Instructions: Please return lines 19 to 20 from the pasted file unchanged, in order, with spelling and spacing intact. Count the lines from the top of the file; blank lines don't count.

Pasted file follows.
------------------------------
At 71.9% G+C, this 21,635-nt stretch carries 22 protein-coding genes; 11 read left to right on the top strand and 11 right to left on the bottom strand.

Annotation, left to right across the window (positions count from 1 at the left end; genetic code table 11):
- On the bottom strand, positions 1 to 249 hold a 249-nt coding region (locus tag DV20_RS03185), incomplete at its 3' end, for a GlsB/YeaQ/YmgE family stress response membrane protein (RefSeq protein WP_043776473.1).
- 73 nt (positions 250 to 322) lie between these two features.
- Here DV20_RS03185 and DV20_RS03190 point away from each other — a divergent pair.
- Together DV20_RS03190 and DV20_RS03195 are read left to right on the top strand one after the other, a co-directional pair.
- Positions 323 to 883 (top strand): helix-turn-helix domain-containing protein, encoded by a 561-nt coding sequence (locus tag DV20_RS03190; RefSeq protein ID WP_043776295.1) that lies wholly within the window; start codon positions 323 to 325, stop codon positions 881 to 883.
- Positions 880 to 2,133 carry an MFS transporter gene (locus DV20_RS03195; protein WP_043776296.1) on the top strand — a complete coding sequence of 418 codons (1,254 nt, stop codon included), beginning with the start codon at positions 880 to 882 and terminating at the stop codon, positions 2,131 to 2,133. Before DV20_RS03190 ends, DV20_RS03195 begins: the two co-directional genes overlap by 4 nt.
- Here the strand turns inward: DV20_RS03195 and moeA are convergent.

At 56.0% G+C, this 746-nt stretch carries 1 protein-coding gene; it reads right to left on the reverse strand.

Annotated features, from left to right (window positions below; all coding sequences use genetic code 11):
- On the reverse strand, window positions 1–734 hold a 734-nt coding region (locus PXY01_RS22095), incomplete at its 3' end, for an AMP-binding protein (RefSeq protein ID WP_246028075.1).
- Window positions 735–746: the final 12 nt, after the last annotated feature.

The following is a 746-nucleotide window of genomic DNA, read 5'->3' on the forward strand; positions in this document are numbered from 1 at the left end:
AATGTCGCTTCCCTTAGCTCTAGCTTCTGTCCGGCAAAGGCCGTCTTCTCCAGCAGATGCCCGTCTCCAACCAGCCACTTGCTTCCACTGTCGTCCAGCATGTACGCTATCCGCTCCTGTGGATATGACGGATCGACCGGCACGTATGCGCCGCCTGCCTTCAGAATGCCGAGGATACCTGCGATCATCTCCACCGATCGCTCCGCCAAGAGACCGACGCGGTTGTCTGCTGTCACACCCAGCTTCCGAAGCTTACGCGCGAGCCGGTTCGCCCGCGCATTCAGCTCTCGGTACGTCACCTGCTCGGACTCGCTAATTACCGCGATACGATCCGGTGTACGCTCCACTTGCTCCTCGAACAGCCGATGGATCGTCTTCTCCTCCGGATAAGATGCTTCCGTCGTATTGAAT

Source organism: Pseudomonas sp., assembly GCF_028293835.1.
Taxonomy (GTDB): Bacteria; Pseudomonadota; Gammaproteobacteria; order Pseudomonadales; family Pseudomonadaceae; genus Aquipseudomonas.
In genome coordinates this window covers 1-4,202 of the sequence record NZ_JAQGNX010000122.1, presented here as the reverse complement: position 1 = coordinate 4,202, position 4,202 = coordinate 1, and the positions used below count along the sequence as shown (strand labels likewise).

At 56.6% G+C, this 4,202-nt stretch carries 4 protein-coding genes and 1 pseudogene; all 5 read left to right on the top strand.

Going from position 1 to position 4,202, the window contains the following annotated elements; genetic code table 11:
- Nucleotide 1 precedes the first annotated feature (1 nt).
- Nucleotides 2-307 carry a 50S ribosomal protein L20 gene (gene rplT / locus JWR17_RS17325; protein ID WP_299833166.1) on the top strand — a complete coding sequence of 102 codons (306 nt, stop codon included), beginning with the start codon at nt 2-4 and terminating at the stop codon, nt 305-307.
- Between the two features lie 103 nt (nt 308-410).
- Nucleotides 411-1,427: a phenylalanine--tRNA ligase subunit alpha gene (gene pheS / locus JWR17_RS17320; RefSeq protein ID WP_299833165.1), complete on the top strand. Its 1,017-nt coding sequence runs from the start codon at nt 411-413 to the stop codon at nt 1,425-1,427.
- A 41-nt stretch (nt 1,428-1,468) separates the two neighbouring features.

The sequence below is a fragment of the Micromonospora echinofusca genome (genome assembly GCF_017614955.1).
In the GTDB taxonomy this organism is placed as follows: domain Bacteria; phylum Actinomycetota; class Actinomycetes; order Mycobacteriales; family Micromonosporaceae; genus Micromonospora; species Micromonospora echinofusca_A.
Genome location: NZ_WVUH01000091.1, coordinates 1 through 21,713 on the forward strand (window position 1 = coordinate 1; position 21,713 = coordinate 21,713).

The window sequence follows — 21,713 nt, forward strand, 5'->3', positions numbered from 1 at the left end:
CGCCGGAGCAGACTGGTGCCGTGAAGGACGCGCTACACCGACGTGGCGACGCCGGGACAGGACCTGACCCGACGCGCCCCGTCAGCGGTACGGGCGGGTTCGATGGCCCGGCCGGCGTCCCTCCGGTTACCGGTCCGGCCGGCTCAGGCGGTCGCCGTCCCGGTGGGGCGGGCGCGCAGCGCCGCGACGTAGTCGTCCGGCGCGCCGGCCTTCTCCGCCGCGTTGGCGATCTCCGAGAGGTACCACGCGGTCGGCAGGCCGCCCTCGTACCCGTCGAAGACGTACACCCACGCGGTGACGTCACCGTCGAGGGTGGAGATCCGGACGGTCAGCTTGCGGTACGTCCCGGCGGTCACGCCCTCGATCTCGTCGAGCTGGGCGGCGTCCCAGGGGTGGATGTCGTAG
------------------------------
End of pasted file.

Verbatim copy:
At 56.6% G+C, this 4,202-nt stretch carries 4 protein-coding genes and 1 pseudogene; all 5 read left to right on the top strand.

Going from position 1 to position 4,202, the window contains the following annotated elements; genetic code table 11: